In my first teaching position in a middle school in rural Vermont, my team had a daily “exploratory” period scheduled. Teachers were responsible for supervising an activity that was supposed to allow students to explore an interest without the traditional limits of academic classes. One of the exploratory activities that I offered which proved to be very popular among the students was chess. We purchased a small collection of chess sets from the local discount store, and students signed up for my first session. At our first session, only students who knew how to play arrived, and they were surprised to discover that I did not know how to play. Within minutes, they were teaching the teacher. As I could not remember all of the rules, our first games were interrupted with my questions, their correcting, and their advice to reconsider moves. When I offered chess for a second time, students who had never played signed up.
In subsequent sessions, a diverse group of students arrived. Skilled players paired with other skilled players, skilled players paired with unskilled players and thus became mentors top peers, and in some games, students tutored me as I tutored other novices. Soon all of the students on the team who wanted to learn to play had learned. Together, the students in the first session of chess knew more than I did, and without being open to their instruction I would have remained ignorant of a game I still enjoy.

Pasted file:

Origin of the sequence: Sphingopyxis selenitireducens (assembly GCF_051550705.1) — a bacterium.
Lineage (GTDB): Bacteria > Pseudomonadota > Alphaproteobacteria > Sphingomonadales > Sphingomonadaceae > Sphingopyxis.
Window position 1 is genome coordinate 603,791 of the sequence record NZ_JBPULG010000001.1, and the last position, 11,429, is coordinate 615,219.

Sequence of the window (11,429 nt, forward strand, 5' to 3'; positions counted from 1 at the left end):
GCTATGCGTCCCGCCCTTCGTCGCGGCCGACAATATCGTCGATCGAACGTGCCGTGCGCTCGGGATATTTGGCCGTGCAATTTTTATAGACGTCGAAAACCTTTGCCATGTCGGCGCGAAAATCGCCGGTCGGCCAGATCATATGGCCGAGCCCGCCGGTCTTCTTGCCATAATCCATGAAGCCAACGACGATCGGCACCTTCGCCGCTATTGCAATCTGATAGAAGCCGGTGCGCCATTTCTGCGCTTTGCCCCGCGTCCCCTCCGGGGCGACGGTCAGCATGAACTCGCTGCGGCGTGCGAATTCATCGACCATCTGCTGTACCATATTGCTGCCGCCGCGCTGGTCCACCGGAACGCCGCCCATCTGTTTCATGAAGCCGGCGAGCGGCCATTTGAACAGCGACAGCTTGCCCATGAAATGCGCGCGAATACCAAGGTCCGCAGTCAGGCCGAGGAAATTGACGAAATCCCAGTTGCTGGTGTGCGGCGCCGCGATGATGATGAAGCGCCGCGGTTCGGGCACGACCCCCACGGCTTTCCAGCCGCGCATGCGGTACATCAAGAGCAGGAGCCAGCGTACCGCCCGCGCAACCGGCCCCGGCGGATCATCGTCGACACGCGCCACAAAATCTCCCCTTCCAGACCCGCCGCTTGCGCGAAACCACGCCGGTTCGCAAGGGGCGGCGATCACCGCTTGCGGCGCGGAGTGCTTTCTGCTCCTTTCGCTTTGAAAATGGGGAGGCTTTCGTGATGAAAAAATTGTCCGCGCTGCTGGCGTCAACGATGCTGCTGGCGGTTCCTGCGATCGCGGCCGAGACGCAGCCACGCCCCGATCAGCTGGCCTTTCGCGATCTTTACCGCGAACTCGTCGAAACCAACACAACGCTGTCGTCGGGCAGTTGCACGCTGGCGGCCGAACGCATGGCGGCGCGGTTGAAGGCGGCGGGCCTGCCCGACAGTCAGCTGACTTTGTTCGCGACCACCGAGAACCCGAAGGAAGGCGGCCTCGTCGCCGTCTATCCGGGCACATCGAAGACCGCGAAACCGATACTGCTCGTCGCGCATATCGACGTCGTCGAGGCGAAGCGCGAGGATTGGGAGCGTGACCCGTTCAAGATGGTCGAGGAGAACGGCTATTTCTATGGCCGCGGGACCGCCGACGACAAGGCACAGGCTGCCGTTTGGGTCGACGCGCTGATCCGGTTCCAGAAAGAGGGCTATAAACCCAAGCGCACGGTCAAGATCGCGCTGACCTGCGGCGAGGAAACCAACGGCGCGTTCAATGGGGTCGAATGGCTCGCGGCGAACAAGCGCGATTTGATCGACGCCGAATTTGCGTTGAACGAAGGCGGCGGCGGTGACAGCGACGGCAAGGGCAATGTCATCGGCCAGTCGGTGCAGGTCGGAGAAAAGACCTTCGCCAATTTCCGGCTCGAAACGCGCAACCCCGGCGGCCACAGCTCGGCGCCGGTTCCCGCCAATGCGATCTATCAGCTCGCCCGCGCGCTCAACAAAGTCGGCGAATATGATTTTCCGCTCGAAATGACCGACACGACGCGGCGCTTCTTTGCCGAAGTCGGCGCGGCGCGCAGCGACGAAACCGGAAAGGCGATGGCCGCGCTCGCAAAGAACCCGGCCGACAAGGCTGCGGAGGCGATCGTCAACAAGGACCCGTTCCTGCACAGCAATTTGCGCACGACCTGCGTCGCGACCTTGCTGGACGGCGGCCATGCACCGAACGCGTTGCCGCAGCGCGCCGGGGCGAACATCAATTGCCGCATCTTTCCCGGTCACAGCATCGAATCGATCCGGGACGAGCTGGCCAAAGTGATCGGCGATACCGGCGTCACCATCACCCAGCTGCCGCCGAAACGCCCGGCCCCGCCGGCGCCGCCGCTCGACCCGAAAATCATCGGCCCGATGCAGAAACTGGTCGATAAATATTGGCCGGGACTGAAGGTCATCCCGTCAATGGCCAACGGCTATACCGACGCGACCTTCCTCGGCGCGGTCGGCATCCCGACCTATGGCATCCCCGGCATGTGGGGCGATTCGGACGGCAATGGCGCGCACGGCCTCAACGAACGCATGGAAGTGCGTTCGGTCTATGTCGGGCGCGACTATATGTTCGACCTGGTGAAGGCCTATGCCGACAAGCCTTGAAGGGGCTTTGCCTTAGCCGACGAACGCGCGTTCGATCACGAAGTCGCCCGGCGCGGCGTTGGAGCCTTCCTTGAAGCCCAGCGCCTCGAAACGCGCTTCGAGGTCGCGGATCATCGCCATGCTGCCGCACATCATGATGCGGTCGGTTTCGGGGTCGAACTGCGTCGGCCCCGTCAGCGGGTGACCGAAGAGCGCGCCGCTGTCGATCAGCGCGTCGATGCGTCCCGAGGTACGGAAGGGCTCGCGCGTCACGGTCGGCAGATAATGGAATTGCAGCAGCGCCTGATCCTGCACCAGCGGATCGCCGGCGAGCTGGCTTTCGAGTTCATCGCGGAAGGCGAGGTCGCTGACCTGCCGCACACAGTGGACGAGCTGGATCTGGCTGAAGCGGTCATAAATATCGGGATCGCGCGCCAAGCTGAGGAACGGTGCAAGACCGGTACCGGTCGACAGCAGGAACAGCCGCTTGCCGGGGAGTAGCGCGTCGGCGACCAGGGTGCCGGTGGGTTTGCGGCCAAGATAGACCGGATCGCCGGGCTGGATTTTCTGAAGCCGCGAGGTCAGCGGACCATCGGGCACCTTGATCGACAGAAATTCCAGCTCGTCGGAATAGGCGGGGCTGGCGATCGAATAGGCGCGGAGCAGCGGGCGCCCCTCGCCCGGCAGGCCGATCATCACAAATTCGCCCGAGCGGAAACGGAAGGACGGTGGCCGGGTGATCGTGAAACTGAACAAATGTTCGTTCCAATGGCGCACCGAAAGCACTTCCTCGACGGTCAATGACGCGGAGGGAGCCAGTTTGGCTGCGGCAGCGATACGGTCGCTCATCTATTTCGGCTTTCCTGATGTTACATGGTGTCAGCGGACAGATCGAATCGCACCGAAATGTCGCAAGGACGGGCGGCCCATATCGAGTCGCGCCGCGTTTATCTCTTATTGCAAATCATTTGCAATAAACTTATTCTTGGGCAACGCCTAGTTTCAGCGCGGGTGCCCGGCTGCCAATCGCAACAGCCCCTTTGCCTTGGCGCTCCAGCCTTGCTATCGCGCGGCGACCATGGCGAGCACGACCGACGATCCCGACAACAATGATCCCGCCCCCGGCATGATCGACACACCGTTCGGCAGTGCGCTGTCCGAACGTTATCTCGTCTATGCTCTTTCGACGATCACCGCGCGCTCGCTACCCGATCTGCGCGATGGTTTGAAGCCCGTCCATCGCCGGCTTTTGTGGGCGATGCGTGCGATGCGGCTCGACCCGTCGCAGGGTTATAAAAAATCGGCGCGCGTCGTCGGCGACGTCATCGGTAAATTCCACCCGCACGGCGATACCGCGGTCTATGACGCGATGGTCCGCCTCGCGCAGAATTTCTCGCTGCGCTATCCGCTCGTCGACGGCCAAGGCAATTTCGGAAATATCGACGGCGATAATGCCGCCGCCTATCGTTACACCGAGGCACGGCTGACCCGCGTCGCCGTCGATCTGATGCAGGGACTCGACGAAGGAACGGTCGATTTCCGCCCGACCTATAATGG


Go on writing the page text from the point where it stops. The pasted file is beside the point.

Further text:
Interestingly, (and a part of the story that I had forgotten until I recently reread the journal I kept for my first few years of teaching) no students wanted to have a team tournament, everyone was content to share expertise and simply enjoy the game. In my journal I recorded the details.
No students signed up today when I listed “Crusader Chess Tournament” on my sign-up sheet. I asked Jake about it, and he said, “we don’t care about a tournament, we just have fun playing, and we like showing others how to play.’”
Together, we learned to play chess in a social situation.